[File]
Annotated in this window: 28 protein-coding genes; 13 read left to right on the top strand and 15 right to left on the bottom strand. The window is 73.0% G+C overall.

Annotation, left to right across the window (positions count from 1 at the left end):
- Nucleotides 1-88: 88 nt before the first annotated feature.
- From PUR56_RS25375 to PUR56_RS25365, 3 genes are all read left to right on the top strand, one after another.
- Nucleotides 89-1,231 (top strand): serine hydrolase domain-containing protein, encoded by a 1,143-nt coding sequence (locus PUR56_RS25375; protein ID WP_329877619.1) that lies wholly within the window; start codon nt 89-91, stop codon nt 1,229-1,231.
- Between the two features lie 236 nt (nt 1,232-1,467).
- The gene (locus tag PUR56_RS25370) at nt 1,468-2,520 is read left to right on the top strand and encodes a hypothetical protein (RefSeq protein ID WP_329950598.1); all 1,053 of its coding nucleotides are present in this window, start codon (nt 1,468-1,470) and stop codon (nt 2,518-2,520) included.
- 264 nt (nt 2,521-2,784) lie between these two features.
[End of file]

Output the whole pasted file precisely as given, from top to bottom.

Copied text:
Annotated in this window: 28 protein-coding genes; 13 read left to right on the top strand and 15 right to left on the bottom strand. The window is 73.0% G+C overall.

Annotation, left to right across the window (positions count from 1 at the left end):
- Nucleotides 1-88: 88 nt before the first annotated feature.
- From PUR56_RS25375 to PUR56_RS25365, 3 genes are all read left to right on the top strand, one after another.
- Nucleotides 89-1,231 (top strand): serine hydrolase domain-containing protein, encoded by a 1,143-nt coding sequence (locus PUR56_RS25375; protein ID WP_329877619.1) that lies wholly within the window; start codon nt 89-91, stop codon nt 1,229-1,231.
- Between the two features lie 236 nt (nt 1,232-1,467).
- The gene (locus tag PUR56_RS25370) at nt 1,468-2,520 is read left to right on the top strand and encodes a hypothetical protein (RefSeq protein ID WP_329950598.1); all 1,053 of its coding nucleotides are present in this window, start codon (nt 1,468-1,470) and stop codon (nt 2,518-2,520) included.
- 264 nt (nt 2,521-2,784) lie between these two features.